Sugarloaf Reservoir is one hour northeast of Melbourne and is one of nine dams providing the city with drinking water. You can hike around the whole dam which is what I did today…
Map below indicates location of Sugarloaf Reservoir (in bold). Many of Melbourne’s dams are in the northeast.
I parked my car in the Ridge Picnic Area in the reservoir’s northwestern corner, wandered down towards the water and began hiking clockwise.
This sign was misleading. I clocked up 16.6km with my “detours” so unsure about “18km”. Additional scenic routes?
As Sugarloaf Reservoir is a water supply in use, some sections are off-limit. Reserved for Melbourne Water. The track first followed the fench line.
Tall grass appeared when the track diverted.
My early 8am start ensured plenty of kangaroos and wallabies around, given the proximity to water. I saw perhaps 50 of them this morning. However, around 10am, they had all disappeared.
Across this bay is Sugarloaf Sailing Club and to the right is my destination for today’s first break.
Which is here. Tranquil spot for a morning cuppa.
Right behind me was a closed cafe. I assume that it belonged to the sailing club up behind.
Moving on and I stumbled onto bones. These three bones were all I saw. An ex kangaroo/wallaby?
A note about the orange posts or arrow trail markings. The most visible and most frequent markers I’ve encountered for some time. From one marker, you always saw the next post or arrow, sometimes both. Although this arrow on the wooden post had succumbed to the elements.
My hiking poles have nothing to do with trail markings… Pure “decoration”…
Here, the trail turned right out from the picture. I’m guessing here, but are these tracks up the hill created by kangaroos or wallabies?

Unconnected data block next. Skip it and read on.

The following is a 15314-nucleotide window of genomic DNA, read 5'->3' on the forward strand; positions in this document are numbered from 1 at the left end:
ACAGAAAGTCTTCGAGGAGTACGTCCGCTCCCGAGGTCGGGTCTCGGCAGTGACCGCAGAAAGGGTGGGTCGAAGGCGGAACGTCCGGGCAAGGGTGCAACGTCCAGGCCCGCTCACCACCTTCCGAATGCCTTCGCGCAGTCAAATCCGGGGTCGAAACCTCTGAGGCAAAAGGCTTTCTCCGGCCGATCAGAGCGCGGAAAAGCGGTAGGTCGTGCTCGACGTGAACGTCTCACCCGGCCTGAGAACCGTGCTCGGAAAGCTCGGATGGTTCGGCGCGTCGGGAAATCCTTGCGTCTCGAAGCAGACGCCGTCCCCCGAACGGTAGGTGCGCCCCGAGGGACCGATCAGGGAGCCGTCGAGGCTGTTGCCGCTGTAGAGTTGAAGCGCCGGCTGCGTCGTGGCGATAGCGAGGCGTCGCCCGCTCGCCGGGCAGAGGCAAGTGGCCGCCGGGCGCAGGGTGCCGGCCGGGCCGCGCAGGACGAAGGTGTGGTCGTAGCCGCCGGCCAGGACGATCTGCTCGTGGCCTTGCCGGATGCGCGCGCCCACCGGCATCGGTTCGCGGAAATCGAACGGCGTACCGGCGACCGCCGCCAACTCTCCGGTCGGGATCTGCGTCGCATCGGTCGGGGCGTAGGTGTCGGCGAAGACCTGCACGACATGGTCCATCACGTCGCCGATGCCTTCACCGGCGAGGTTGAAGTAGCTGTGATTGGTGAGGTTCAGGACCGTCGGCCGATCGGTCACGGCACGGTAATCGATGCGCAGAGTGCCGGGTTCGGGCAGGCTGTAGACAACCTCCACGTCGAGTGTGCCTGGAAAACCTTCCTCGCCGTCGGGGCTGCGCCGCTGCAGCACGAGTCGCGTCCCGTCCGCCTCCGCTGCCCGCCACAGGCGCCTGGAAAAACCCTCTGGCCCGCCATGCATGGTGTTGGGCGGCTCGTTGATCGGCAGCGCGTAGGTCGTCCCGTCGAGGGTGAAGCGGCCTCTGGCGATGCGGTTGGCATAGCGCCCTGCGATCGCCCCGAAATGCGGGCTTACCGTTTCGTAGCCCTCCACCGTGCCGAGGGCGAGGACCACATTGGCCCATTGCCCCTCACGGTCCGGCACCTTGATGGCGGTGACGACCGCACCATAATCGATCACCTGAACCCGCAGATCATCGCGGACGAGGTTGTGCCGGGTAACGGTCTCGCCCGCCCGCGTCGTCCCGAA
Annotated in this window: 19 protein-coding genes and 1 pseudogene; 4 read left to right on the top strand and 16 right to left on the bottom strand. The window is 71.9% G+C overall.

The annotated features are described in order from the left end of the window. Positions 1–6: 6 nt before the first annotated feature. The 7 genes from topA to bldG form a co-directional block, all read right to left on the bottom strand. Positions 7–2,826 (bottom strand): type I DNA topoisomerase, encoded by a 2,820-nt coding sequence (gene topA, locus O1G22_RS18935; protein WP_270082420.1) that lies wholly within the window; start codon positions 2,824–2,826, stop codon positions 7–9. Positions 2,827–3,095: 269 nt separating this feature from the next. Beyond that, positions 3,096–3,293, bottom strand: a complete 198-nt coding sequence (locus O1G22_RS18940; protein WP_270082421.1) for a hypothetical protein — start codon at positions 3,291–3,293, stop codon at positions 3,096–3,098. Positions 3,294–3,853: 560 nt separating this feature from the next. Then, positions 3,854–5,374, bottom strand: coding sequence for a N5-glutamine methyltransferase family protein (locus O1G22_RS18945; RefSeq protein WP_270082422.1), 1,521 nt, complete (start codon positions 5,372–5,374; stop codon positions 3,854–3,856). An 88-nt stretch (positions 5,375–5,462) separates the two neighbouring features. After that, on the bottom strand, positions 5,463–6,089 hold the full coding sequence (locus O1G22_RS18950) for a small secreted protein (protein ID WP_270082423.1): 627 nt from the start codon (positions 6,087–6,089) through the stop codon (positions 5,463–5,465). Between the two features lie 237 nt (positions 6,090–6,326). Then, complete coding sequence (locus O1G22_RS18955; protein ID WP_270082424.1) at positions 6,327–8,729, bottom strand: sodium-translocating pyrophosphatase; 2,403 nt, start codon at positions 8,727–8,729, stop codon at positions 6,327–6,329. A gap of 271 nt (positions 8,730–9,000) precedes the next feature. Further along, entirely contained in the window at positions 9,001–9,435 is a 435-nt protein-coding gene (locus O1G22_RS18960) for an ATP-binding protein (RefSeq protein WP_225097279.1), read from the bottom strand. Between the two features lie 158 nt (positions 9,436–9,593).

Today’s hike was mostly flat. Only a gradual ascension up a lone hill on the reservoir’s eastern side. With a view. Perfect for today’s second cuppa break while checking out Melbourne’s skyline from a distance. And nobody else around…
More great views overlooking Sugarloaf Reservoir.
Here is a “Rota-loo”. The sign says that’s the name for these composting toilets. Great “business” support halfways into the hike.
The trail descended, it got gloomier and this bay looked brilliant in the grey.
Given the reservoir’s use as drinking water, hiking was nowhere permitted along the shoreline. Walk here but not closer to the water.
Plenty of these signs around so every visitor gets the message.
Every post needs one selfie. Unsure what the area behind me was for. No dam here.
My map had marked a bench here. Apparently, this was the bench. One expected more…
I arrived at Saddle Dam Picnic Area after passing these 4 hikers… Not sure what distance they will walk, but possibly not too far…
Saddle Dam Picnic Area looked awful. Noisy, crowded, plenty of cars, picnics and BBQs. I bypassed it… Behind it started the shorter of Sugarloaf Reservoir’s two dam walls.
Driving allowed in both directions and a sidewalk for pedestrians. Between the two dam walls, there is a pumping station and also Winneke Treatment Plant. And the Southern Lookout.
I entered the “lookout” and left immediately after taking this photo. Regarding “lookouts”, this was bad. Glassed in, with nothing whatsoever inside, an empty shell, limited views. Why bother?
Water leaving Winneke Treatment Plant, with a muddy pool in the foreground. The pump house behind the trees.
I walked across the longer dam wall and looked back, water on the left.
Views back across the water. Pumphouse to the left and the longer dam wall to the right.
I had almost completed my circuit now (refer below). Although, here where the above photo is taken, was a picnic table. Providing the perfect setting for my earlyish lunch. So while I’m eating, check out this board.
I returned to my car moments later. Now, Ridge Picnic Area was busy busy. When I arrived, I saw 2 other cars in the parking area. Although, today was Australia Day (26 January) so many likely slept in to have BBQ picnics later.
Today was close to perfect for hiking. Cool not cold, little wind, overcast and no rain or drizzle whatsoever. A fantastic and scenic hike close to Melbourne. Serene and tranquil. The hike took less than 4.5 hours with 3 breaks. And it was even more enjoyable than Lysterfield Lake Park.
I shall return.